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Bill 59 Threshold > Chronic Pain Syndrome; Regular Work Hours Notwithstanding, Plaintiff Meets Test

Case Comment – Rio v. Lawrence (2009 Ont. S.C.)

This is an interesting read for lawyers who practice personal injury law in Ontario.  It is another case recently interpreting the Bill 59 threshold for pain and suffering damages.  For background, please see our March 4, 2009 entry.

This is a decision of Mr. Justice Gans of the Ontario Superior Court of Justice.  This accident occurred on October 5, 2001, approximately 7 years prior to the Trial.  The Jury awarded $22,500 for pain and suffering damages (prior to the application of the $15,000 deductible) and $1,900 for income loss.

On this Bill 59 motion, the plaintiff was found to have met the threshold.  The Trial Judge found that she did suffer from chronic pain syndrome as a result of the accident; she continued to work at her regular employment but it appears that she had a sympathetic and accommodating employer who allowed for absences as required.

Chronic pain syndrome is a common medical issue upon which Bill 59 threshold motions have been pursued to dispute the plaintiff’s entitlement to claim pain and suffering (non-pecuniary) damages.  Medical practitioners are not in agreement as to chronic pain syndrome, including whether it is a valid medical condition nor its scope, if any.  You can find various background information chronic pain syndrome, including wikipedia’s page entry; an article on emedicine/WebMD; and various popular media stories including this CBC article.  Of interest may be Worker’s Safety Insurance Board’s (WSIB)position paper on chronic pain syndrome. The defence argued that the plaintiff failed to seek psychological treatment when it was recommended in 2004 and importantly, failed to lead psychiatric evidence regarding the permanence of the chronic pain syndrome.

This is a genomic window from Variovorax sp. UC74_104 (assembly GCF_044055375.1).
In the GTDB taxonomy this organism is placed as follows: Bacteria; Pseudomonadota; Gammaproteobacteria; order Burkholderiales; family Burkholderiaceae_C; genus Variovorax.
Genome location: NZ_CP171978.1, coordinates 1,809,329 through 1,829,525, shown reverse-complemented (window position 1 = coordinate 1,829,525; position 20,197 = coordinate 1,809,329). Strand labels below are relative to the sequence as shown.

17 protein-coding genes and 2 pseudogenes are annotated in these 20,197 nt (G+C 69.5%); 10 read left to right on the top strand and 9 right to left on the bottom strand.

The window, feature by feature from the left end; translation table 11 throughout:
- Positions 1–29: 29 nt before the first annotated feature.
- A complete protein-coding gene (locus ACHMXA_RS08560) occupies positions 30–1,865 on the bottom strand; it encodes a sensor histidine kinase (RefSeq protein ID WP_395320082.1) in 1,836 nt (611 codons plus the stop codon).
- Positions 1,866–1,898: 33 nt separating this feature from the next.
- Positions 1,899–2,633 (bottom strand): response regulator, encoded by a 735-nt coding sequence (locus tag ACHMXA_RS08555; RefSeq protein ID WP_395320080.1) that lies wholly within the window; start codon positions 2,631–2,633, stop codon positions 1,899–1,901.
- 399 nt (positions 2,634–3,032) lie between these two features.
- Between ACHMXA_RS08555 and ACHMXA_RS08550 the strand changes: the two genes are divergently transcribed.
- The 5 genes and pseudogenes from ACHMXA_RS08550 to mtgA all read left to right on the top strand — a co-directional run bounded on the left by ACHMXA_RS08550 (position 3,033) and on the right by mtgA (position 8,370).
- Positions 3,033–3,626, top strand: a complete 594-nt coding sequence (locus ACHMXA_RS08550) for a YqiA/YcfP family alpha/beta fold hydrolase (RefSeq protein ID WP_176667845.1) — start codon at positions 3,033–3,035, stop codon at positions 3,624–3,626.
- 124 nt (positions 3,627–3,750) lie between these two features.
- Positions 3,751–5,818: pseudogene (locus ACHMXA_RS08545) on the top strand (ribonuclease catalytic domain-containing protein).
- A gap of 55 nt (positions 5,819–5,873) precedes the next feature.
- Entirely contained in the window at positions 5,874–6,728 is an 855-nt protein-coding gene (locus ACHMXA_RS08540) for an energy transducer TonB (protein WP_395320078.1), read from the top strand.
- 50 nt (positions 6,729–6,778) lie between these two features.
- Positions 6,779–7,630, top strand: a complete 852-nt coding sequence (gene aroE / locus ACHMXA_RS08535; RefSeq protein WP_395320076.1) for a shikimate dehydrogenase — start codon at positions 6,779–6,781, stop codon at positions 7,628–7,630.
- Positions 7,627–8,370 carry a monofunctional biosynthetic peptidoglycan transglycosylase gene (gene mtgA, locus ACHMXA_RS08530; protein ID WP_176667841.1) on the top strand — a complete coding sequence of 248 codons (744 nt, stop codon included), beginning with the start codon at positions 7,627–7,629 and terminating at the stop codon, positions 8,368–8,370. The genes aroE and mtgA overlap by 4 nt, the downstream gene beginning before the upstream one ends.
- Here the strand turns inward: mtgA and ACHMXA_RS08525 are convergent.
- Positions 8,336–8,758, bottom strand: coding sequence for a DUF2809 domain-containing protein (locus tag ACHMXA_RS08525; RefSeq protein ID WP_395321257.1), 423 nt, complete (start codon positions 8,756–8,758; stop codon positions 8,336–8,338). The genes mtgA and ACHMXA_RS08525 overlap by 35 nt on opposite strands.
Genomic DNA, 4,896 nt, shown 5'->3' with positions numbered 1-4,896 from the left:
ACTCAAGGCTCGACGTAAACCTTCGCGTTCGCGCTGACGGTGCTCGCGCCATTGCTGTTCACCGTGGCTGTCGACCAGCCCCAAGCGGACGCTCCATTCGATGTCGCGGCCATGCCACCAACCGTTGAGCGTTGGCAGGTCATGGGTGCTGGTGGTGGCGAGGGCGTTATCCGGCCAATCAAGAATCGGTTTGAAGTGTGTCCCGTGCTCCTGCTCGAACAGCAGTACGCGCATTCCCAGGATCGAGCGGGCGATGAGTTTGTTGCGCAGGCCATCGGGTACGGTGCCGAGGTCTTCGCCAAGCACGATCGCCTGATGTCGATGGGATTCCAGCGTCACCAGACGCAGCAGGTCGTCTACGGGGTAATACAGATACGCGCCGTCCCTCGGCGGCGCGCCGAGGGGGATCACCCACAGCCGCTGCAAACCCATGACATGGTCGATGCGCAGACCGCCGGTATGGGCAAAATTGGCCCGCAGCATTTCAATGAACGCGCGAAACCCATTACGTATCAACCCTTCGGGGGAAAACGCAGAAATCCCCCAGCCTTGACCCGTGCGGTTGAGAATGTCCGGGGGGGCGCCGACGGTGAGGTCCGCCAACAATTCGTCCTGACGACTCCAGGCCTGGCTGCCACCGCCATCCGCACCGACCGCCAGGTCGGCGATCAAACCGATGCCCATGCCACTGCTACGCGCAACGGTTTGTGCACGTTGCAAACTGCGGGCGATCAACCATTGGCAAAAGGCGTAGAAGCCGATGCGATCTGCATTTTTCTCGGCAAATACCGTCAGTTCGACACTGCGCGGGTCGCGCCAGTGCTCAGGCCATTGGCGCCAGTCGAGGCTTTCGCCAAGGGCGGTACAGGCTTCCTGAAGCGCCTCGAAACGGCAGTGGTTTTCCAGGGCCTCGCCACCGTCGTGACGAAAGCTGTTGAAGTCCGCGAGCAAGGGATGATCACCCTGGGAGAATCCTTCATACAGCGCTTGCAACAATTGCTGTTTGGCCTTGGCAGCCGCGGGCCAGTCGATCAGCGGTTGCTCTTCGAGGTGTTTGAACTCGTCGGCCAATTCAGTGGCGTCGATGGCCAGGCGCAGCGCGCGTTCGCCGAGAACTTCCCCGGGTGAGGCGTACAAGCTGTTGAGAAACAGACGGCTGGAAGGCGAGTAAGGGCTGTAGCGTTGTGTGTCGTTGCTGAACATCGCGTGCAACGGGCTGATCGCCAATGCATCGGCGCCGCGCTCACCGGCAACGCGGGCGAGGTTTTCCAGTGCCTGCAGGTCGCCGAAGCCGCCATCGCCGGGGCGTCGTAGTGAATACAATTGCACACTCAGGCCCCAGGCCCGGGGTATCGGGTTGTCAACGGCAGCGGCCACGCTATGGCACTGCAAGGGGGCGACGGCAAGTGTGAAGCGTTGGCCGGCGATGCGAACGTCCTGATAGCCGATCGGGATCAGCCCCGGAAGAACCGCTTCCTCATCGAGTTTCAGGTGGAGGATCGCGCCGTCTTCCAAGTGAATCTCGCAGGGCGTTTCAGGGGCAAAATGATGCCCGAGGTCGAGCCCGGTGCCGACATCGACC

The Trial Judge did not find those issues to be definitive and further found that he could rely upon the plaintiff’s orthopaedic surgeon to provide evidence on the issue of chronic pain syndrome.  Mr. Justice Gans wrote:

I am not persuaded that when one suffers from CPS, one is obliged to lead evidence of a physiatrist  or a psychologist/psychiatrist in support of one’s claim in respect of the issue of permanence. I respectfully suggest that an orthopedic surgeon well versed in the diagnosis and treatment of such a condition is well equipped to render an opinion on this issue, particularly if the defendant chooses not to cross examine him on his report and that portion of his opinion remains unchallenged. That said, it would have been prudent of the plaintiff to at least lead the evidence of the surgeon since the cases referred to in Podleszanski, supra, make it clear that the absence of any such evidence can be fatal to the threshold motion.

Gregory Chang
Toronto Insurance Litigation Lawyer